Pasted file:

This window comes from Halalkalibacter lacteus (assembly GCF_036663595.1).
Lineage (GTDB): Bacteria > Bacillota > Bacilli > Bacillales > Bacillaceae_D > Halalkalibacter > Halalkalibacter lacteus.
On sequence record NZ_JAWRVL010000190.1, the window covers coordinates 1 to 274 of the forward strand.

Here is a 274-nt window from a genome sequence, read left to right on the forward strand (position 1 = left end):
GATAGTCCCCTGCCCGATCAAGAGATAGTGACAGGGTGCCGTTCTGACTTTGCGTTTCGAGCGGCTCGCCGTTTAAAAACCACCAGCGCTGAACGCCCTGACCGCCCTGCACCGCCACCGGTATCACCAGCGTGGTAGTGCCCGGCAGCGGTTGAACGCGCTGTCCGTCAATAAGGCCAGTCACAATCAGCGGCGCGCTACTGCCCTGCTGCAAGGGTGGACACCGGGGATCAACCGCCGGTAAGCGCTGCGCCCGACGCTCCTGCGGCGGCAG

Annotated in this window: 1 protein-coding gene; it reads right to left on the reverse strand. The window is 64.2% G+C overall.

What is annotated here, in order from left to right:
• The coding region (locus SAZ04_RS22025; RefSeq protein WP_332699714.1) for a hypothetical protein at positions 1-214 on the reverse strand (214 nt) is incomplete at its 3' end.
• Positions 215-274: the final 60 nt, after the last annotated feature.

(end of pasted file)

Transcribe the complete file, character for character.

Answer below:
This window comes from Halalkalibacter lacteus (assembly GCF_036663595.1).
Lineage (GTDB): Bacteria > Bacillota > Bacilli > Bacillales > Bacillaceae_D > Halalkalibacter > Halalkalibacter lacteus.
On sequence record NZ_JAWRVL010000190.1, the window covers coordinates 1 to 274 of the forward strand.

Here is a 274-nt window from a genome sequence, read left to right on the forward strand (position 1 = left end):
GATAGTCCCCTGCCCGATCAAGAGATAGTGACAGGGTGCCGTTCTGACTTTGCGTTTCGAGCGGCTCGCCGTTTAAAAACCACCAGCGCTGAACGCCCTGACCGCCCTGCACCGCCACCGGTATCACCAGCGTGGTAGTGCCCGGCAGCGGTTGAACGCGCTGTCCGTCAATAAGGCCAGTCACAATCAGCGGCGCGCTACTGCCCTGCTGCAAGGGTGGACACCGGGGATCAACCGCCGGTAAGCGCTGCGCCCGACGCTCCTGCGGCGGCAG

Annotated in this window: 1 protein-coding gene; it reads right to left on the reverse strand. The window is 64.2% G+C overall.

What is annotated here, in order from left to right:
• The coding region (locus SAZ04_RS22025; RefSeq protein WP_332699714.1) for a hypothetical protein at positions 1-214 on the reverse strand (214 nt) is incomplete at its 3' end.
• Positions 215-274: the final 60 nt, after the last annotated feature.